By Hank Beckman
While the rest of the country continues to struggle, Naperville’s finances are slowly improving, City Finance Director Karen DeAngelis said Monday.
However “it’s very, very early now (in the budget process),” DeAngelis said of the city’s preparation for its fiscal year 2013 budget.
Speaking before the Naperville Area Chamber of Commerce’s Legislative Committee luncheon at the Hotel Arista, DeAngelis said that retail sales taxes were a key factor driving Naperville’s recovery.
She said the city has seen a $1 million improvement in retail sales tax revenues in fiscal year 2012 compared to the previous year. This is helping to offset a continuing slump in real estate sales, she said.
The city has also seen a slight reduction in population due to foreclosures, which reduced the city’s share of state income tax.
DeAngelis, however, sees hope for the city’s real estate sector, noting that commercial real estate, helped by a few large deals, is starting to show signs of life.
“We are starting to see commercial property move,” she said.
Earlier projections were that the city would have to cope with an $11.2 million shortfall in fiscal year 2013. But estimate revisions of $4.8 million and an excess fund balance of $3 million bring the projected gap down to less than $4 million.
The overall budget for fiscal year was $27.3 million, the highest since the fiscal year 2007 budget of $27.1 million.
“We’re getting back to where we were before the recession hit,” DeAngelis said.
DeAngelis said that some credit for reducing the shortfall between revenues and expenses should go to city departments, all of which came in at or under budget.
“There is no sign that expenditures are out of line,” she said.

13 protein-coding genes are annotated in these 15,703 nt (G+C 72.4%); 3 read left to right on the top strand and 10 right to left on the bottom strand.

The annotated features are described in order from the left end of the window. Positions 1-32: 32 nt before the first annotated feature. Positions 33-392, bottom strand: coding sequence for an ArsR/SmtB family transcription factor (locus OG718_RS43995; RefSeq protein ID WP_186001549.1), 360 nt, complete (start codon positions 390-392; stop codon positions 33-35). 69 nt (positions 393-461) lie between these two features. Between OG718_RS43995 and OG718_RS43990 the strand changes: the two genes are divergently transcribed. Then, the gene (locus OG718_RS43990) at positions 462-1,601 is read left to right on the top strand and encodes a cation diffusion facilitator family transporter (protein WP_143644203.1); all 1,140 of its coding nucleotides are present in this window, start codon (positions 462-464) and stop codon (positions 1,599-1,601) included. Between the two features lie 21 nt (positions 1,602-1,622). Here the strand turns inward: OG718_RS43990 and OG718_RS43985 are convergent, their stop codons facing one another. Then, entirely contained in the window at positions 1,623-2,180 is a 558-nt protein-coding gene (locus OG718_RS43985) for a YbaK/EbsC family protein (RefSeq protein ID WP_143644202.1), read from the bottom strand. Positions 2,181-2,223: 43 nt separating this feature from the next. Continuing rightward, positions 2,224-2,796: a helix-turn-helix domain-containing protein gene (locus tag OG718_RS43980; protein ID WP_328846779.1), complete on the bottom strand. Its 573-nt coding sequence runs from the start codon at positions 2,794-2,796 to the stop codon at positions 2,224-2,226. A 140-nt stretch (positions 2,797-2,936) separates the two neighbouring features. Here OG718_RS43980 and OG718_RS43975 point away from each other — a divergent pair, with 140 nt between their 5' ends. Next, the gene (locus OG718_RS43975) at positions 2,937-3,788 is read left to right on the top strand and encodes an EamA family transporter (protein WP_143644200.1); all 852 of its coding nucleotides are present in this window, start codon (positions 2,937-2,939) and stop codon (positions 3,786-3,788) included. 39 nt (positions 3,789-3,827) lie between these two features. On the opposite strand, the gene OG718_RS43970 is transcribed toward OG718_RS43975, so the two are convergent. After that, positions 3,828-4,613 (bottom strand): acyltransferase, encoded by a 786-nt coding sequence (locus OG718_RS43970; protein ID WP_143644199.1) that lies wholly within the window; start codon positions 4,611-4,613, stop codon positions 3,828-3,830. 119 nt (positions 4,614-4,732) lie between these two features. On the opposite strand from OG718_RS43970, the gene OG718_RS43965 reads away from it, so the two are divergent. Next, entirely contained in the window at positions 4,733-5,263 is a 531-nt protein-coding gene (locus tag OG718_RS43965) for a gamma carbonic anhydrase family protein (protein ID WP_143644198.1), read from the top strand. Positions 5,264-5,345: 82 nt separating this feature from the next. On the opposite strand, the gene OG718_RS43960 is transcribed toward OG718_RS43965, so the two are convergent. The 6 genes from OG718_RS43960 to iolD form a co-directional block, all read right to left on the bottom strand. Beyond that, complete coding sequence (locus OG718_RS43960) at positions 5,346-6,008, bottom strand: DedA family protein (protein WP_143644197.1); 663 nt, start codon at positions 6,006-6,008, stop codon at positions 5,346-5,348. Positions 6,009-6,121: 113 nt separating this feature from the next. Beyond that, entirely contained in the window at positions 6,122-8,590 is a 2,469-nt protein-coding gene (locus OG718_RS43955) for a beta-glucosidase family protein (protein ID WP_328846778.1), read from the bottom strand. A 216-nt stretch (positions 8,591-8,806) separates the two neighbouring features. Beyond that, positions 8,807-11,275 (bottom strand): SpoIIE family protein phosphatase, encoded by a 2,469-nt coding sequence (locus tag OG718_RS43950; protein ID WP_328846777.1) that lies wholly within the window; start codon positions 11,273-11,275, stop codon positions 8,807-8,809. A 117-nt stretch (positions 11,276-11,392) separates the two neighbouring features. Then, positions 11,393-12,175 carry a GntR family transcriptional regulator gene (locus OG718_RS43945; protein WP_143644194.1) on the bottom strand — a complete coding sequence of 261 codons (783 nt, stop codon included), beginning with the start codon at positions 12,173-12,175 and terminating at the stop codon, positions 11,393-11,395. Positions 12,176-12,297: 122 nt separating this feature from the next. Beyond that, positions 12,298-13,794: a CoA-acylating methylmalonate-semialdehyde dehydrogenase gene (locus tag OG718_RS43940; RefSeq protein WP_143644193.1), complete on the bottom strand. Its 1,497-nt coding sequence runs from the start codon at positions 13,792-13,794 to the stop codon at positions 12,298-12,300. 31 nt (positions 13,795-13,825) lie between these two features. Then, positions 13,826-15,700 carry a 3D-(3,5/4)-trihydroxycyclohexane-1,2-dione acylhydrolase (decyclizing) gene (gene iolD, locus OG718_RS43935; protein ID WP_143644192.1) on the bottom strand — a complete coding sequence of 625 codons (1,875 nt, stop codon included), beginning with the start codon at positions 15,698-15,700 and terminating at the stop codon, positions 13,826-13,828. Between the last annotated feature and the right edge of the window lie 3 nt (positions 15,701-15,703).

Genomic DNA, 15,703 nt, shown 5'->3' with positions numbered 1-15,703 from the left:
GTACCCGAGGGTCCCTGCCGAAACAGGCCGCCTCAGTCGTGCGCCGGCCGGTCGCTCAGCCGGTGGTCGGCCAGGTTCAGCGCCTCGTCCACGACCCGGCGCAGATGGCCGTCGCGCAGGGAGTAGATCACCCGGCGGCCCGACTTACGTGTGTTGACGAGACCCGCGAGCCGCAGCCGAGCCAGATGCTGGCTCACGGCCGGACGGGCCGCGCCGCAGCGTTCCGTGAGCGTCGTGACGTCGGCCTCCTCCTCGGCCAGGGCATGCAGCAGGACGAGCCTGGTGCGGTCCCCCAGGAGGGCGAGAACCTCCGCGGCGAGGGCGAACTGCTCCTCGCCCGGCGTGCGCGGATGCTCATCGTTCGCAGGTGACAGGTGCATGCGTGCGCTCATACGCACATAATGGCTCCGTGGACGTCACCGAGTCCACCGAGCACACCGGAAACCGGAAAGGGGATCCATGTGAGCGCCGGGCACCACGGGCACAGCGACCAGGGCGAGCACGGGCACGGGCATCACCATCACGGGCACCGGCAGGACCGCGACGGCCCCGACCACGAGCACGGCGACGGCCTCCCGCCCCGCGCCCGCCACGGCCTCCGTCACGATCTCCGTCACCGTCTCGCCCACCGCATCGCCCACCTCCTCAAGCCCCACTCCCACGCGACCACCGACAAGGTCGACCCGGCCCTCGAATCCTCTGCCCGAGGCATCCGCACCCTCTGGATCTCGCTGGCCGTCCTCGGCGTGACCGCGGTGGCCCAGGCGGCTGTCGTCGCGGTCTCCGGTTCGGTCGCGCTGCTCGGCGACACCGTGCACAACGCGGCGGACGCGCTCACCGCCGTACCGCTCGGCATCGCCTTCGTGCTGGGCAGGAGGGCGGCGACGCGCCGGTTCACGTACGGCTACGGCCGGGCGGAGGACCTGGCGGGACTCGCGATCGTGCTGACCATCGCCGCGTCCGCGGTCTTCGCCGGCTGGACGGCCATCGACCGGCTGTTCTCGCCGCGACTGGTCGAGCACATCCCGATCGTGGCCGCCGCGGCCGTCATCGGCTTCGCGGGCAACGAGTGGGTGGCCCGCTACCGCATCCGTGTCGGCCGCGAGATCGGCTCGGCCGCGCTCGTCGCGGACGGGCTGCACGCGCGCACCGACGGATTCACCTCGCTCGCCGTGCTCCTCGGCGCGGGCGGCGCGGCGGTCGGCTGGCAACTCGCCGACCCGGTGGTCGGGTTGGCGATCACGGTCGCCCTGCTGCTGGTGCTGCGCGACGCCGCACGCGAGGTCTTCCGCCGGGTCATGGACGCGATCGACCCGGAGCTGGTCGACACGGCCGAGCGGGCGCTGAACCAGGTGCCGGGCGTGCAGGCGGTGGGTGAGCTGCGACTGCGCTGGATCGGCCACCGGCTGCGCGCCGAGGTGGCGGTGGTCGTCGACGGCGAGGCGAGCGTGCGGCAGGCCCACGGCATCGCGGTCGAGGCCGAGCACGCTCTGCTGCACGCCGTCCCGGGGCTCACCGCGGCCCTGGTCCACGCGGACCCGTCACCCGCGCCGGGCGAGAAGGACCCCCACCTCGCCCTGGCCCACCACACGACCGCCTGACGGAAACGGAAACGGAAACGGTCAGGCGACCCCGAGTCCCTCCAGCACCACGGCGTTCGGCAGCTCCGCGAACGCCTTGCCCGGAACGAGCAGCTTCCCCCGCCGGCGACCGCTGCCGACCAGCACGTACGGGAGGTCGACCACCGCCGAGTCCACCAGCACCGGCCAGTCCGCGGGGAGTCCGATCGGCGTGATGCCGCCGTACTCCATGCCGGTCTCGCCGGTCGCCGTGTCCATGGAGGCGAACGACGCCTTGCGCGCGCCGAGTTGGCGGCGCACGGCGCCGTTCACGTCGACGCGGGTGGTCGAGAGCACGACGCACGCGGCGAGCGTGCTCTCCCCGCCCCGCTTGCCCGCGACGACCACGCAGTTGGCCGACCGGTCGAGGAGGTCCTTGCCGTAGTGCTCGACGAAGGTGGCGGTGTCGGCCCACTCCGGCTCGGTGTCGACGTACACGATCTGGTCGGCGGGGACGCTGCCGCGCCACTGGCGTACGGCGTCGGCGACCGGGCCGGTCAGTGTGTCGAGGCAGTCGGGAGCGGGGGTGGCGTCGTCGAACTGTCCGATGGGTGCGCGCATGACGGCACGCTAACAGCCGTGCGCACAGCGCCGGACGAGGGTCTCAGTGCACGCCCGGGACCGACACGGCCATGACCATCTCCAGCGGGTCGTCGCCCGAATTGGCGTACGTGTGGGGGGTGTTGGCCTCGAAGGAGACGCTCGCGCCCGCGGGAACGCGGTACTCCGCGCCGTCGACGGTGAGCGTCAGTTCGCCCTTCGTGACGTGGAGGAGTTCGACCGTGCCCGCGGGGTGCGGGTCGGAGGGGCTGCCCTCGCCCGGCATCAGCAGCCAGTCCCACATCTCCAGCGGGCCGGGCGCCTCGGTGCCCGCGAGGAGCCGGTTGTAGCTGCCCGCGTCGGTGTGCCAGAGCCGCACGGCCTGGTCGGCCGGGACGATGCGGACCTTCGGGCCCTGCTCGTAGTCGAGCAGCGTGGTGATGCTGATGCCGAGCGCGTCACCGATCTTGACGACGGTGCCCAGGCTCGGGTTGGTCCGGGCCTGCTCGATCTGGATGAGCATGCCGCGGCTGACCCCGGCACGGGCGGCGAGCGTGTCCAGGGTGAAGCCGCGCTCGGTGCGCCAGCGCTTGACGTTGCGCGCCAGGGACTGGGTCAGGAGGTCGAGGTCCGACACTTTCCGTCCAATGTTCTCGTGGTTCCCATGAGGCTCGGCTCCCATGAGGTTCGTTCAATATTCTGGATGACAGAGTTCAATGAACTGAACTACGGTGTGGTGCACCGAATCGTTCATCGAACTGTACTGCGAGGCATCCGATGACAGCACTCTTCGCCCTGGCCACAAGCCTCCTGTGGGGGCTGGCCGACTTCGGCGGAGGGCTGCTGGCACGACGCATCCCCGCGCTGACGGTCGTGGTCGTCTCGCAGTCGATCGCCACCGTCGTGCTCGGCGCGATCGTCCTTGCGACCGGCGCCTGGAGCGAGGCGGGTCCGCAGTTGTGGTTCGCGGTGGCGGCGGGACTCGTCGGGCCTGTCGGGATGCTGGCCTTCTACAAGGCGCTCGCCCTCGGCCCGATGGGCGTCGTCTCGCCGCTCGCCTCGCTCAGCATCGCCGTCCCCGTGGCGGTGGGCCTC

She also noted savings in claims reductions in medical and worker’s compensation cases.
Things are still difficult, though. DeAngelis pointed out that, for the first time, the city’s total equalized assessed valuation has dropped for three years running.
State Reps. Michael Connelly (R-Lisle) and Darlene Senger (R-Naperville) also briefed the Chamber members on state legislative matters.
Senger said that efforts to reform state pensions were starting to bear fruit, including progress on SB-512, the legislation aimed at giving state employees a range of options for their retirement.
“If we don’t do something with the pensions, our next year’s budget is going to be a disaster,” she said.
Senger said that state officials were staring to study the creation of the exchanges necessary to implement national health care reform.
To facilitate the program, the state is seeking a $92 million grant, which Senger stressed would only be for the creation of the system.
“Then we will have to maintain it,” she said.
One audience member asked if the exchanges would be, in effect, an unfunded mandate.
“You’re right,” Senger responded, stressing that many other states have sued the federal government in opposition to parts of the law.
“Our attorney general is not interested in joining the lawsuit,” she said.
Sister Mary Jeanne Haley, of St. Patrick’s Nursing, Residence and Rehabilitation, asked about legislation proposed last year that would have hiked the per-bed state tax on nursing homes, currently $1.25.
Haley noted the problems a hike would cause nursing homes.
“Nursing homes are going to close,” she said.
Senger said that the proposal was voted down last year.
“I haven’t heard anything about it coming back,” she said.
Connelly told Haley that the proposal was another example of the state having finite resources and urged people to support pension reform as a way of freeing up revenue for other needs.
“Something’s got to give,” he said, “or taxes will have to be raised.”
Senger agreed, saying that the most important step citizens could take was to let their state representatives know how they feel.